lias intended to rsmind Mrs Euddenklau ffiid himself of the events of that year, iJCheers.] He now begged Mr Euddenklau fib accept their small token of esteem and love, which was before him, and also the Small gift which they had ventured to offer IfoMrs Euddenklau herself. [Cheers.] The health of Mb Worship and Mrs were drank with great enthu-

TTig Worship said—Mr Ollivier and gen tlemen, I feel myself at a loss to find word to express my feelings on this occasion ii suitable terms. You have been kin< enough to refer in very flattering terms to my action during my yeas of office now expired, and especi ally during the Exhibition season ■I thank you most sincerely for those ex. pressions of your good will toward mc and I desire also on this occasion to take the opportunity of thanking the citizens generally for their kindness on all occa sions during the period I have held office as Mayor of Christchurch. To say that 1 feel honoured by the presentation to mc oi this handsome testimonial is bat feebly tc express the gratitude with which I accept this renewed token of your esteem. The knowledge that my fellow citizens approve of the manner in which I have endeavoured to carry out the duties of my office amply repays mc for any trouble and expense I may have incurred. The citizens of Christchurch conferred upon mc the highest position in their gift as head of the city, and I consequently felt it to be my duty to assume on the occasion of the Exhibition the position of host, and to uphold specially on that occasion the good name of the city for hospitality to those visitors whom the Exhibition might bring to our city. What I have done has been done ungrudingly, with a free and open heart, and a desire to benefit the city, my anxiety being that the Exhibition should, for our sake, be a success and not a failure. Having been identified with the city for a quarter of a, century, and having assisted in the management of its affairs, and shared in.' its progress and good fortune, I feel that? I am indebted to the citizens for much inj the past. Therefore I was glad to take the! opportunity to return in some way thej kindness and benefits always accorded mc. I accept this handsomo testimonial, not for its intrinsic value, but as a further bond of friendship between myself and the citizens. [Cheers.] While I live I shall always feel that I am under deep obligations for repeated evidences of good will towards Mrs Euddenklau and myself. [Cheers.] lam aware that our old friend, Mr Ollivier, is the principal instigator of this testimonial. He is always ready with his large heart to recognise what he considers services rendered in any capacity. I hope and trust that good health and long life may be in store for him. [Cheers.] As this is probably the "last event in connection with the late Exhibition I take the opportunity of thanking the promoters for their assistance and readiness on all occasions in seconding my efforts to. make the Exhibition a success. I can most sincerely bear testimony to their straightforward conduct and their desire to make the Exhibition worthy of its object, and creditable to New Zealand irrespective of loss or gain. On behalf of Mrs Euddenklau, I desire most sincerely to; thank you for your kindly expressions with respect to her, and also for the handsome. present which you have made to her this, day. [Cheers.] I can assure yeu that Mrs, Euddenklau, equally with myself, feels the deepest interest in the welfare of the city, 'and has always done her iest to assist mo |in the discharge of the social duties apper|taining to the office of Mayor. [Cheers.] I once more beg to thank you ?f or the kindness of to-day i which only adds Another to the long list which you have teaped upon mc. [Cheers.] Mr Frederick Hobbs proposed the health %t Mr John Ollivier, paying a high tribute |o the general qualities of that gentleInan. :; £ Mr Ollivier responded in a very humorous, faeech, and concluded by proposing the) ealth of Mr Twopeny, one of the projhoters of the Exhibition. %Mr Twopeny responded, stating his Belief that th^Exbibstibh,-h'ad-'been a great: fcfenefit to Christchurch, and pointing out j that he had given the beat possible proof of j his belief by remaining here. [Cheers.] He was afraid that New Zealand did not samciently recognised the advantages to be?Tived from its representation at Euro-. ,n Exhibitions. Melbourne, Sydney, and* elaide were being represented at Amster-; m, but New Zealand was absent, though;'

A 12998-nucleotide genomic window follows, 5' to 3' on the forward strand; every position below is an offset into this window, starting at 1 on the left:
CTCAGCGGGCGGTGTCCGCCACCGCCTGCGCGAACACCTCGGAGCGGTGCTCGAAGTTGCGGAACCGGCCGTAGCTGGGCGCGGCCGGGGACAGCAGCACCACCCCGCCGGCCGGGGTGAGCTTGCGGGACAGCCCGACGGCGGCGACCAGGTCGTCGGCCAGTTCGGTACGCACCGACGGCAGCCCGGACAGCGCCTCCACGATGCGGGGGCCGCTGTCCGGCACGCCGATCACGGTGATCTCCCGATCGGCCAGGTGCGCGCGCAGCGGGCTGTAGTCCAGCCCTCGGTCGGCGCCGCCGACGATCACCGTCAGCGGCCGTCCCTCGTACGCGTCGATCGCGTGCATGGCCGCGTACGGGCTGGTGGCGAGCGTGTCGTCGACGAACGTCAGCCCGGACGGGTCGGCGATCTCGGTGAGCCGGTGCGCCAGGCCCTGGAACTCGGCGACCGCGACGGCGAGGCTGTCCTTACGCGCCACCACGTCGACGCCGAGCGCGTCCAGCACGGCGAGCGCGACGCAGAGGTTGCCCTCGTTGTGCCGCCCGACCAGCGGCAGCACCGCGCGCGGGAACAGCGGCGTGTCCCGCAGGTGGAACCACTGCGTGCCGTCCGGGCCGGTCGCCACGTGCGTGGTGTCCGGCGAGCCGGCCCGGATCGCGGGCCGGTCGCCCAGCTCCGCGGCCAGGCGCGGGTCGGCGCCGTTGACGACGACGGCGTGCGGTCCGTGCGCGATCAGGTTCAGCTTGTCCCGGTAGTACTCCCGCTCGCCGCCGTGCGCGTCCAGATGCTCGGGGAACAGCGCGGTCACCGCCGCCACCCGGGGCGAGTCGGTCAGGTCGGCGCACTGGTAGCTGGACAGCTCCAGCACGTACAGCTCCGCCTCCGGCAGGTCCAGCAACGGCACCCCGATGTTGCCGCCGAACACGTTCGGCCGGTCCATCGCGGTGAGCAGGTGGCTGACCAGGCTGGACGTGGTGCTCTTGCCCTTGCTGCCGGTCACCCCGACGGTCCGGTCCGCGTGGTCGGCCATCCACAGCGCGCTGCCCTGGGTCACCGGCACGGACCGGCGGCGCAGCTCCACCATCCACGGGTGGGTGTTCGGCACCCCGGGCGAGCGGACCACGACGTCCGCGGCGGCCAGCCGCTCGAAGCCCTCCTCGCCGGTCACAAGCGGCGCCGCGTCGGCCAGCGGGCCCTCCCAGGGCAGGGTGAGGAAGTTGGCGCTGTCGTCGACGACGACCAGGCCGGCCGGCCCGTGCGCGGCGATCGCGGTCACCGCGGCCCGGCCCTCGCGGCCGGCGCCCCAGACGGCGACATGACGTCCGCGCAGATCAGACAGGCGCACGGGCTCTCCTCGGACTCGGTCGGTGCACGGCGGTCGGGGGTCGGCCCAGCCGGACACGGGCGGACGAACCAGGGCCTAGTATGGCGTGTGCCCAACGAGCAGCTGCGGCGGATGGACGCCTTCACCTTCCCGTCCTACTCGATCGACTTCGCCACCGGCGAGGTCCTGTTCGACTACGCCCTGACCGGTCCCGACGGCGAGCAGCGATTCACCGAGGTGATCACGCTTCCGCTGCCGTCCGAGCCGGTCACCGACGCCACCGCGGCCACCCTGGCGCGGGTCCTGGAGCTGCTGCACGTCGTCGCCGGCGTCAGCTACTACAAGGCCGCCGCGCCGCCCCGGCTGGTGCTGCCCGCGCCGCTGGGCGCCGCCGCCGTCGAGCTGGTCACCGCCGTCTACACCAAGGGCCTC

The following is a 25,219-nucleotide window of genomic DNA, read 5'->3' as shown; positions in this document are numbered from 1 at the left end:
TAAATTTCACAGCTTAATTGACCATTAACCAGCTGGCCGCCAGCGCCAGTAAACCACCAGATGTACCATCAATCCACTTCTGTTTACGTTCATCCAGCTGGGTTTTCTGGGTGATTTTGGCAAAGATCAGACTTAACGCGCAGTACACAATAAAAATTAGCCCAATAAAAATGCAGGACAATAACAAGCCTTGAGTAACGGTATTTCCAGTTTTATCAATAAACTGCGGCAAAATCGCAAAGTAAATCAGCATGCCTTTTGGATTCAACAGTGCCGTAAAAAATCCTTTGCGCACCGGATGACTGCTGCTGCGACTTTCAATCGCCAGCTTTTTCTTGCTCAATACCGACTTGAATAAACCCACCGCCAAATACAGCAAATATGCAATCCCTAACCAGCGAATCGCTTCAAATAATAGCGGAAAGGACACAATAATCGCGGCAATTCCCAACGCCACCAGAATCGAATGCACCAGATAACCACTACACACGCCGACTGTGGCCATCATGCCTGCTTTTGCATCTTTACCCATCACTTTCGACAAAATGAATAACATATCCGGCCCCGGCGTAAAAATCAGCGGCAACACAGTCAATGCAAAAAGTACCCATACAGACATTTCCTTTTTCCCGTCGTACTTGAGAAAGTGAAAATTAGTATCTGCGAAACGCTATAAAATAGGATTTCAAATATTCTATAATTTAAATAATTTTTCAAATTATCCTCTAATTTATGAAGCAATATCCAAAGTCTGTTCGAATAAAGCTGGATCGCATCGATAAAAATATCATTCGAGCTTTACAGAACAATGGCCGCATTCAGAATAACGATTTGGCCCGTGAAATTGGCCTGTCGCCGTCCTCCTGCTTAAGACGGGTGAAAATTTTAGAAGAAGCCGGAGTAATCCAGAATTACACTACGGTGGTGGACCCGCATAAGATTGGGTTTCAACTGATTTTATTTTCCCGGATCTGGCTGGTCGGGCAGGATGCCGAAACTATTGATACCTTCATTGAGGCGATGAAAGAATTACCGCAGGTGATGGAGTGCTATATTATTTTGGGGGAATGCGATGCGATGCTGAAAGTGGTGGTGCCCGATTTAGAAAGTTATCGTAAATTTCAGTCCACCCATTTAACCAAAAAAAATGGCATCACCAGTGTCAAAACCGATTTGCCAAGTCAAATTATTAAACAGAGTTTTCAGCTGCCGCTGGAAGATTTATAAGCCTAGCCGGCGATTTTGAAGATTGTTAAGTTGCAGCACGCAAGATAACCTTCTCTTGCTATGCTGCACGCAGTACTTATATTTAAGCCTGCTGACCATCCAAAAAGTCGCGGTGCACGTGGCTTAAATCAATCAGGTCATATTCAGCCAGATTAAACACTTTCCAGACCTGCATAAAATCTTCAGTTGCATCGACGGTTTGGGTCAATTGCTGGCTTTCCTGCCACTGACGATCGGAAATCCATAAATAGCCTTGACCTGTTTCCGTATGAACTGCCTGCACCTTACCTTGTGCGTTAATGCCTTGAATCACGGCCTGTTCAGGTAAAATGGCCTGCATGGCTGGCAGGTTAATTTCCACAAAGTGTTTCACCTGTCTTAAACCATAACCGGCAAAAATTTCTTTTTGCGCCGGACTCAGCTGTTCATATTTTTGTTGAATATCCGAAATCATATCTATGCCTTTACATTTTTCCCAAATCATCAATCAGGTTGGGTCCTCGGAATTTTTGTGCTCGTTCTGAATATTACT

that country would be worth Wiing. ■•'. JMr T. S. Weston proposed—" The City fOTOtfl," Wnple4 Wiethe name of Cr. J ' , tvttxo x-esjxomied. irr a sarcastic | Ixesfcl-fcT* of "tiiio t;m-n.xxa.g ;Ofilcer, 2MCt--18. i Mi ii ih unit in pi a-rtVhnaiasrrrt 3 and duly responded to, concluded tiie proceedings. The nomination for the Mayoralty took

place yesterday.at noon in the office-of the Borough Council. 2dr John Joyce, ths present Mayor, was the only candidate nominated, and he was declared by Mr "Charles Allison, the Eeturning. Officer, to he duly elected. Mr Joyce Trill he formally installed into office on the 20th December next.

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Bibliographic details

CHRISTCHURCH., Press, Volume XXXVIII, Issue 5355, 23 November 1882

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1,492

CHRISTCHURCH. Press, Volume XXXVIII, Issue 5355, 23 November 1882